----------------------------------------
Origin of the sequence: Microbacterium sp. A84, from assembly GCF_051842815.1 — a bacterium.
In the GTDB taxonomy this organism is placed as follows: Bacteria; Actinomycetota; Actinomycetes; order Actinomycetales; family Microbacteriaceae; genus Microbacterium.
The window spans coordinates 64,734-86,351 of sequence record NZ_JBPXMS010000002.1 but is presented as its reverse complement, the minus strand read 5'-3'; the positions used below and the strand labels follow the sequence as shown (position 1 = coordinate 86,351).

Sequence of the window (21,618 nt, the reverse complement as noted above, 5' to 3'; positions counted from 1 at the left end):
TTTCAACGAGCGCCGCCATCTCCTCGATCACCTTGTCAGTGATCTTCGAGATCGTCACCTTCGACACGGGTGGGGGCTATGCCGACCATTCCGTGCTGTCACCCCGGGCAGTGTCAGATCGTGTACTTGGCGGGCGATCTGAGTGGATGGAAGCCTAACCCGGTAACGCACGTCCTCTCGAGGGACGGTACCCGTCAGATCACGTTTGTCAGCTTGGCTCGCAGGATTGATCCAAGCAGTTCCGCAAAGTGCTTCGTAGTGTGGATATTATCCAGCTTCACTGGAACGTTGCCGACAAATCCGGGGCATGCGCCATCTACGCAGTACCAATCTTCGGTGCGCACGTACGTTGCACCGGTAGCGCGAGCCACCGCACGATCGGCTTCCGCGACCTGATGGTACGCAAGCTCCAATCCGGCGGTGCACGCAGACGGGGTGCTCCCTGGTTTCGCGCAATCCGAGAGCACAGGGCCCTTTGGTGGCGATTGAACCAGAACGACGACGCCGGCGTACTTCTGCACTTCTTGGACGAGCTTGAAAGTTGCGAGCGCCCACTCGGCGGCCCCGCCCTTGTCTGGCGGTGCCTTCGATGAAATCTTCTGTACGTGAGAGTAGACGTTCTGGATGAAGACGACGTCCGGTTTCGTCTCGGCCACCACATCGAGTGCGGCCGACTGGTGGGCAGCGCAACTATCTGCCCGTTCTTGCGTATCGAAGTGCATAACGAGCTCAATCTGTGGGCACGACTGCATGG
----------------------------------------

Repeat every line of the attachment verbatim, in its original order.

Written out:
Origin of the sequence: Microbacterium sp. A84, from assembly GCF_051842815.1 — a bacterium.
In the GTDB taxonomy this organism is placed as follows: Bacteria; Actinomycetota; Actinomycetes; order Actinomycetales; family Microbacteriaceae; genus Microbacterium.
The window spans coordinates 64,734-86,351 of sequence record NZ_JBPXMS010000002.1 but is presented as its reverse complement, the minus strand read 5'-3'; the positions used below and the strand labels follow the sequence as shown (position 1 = coordinate 86,351).

Sequence of the window (21,618 nt, the reverse complement as noted above, 5' to 3'; positions counted from 1 at the left end):
TTTCAACGAGCGCCGCCATCTCCTCGATCACCTTGTCAGTGATCTTCGAGATCGTCACCTTCGACACGGGTGGGGGCTATGCCGACCATTCCGTGCTGTCACCCCGGGCAGTGTCAGATCGTGTACTTGGCGGGCGATCTGAGTGGATGGAAGCCTAACCCGGTAACGCACGTCCTCTCGAGGGACGGTACCCGTCAGATCACGTTTGTCAGCTTGGCTCGCAGGATTGATCCAAGCAGTTCCGCAAAGTGCTTCGTAGTGTGGATATTATCCAGCTTCACTGGAACGTTGCCGACAAATCCGGGGCATGCGCCATCTACGCAGTACCAATCTTCGGTGCGCACGTACGTTGCACCGGTAGCGCGAGCCACCGCACGATCGGCTTCCGCGACCTGATGGTACGCAAGCTCCAATCCGGCGGTGCACGCAGACGGGGTGCTCCCTGGTTTCGCGCAATCCGAGAGCACAGGGCCCTTTGGTGGCGATTGAACCAGAACGACGACGCCGGCGTACTTCTGCACTTCTTGGACGAGCTTGAAAGTTGCGAGCGCCCACTCGGCGGCCCCGCCCTTGTCTGGCGGTGCCTTCGATGAAATCTTCTGTACGTGAGAGTAGACGTTCTGGATGAAGACGACGTCCGGTTTCGTCTCGGCCACCACATCGAGTGCGGCCGACTGGTGGGCAGCGCAACTATCTGCCCGTTCTTGCGTATCGAAGTGCATAACGAGCTCAATCTGTGGGCACGACTGCATGG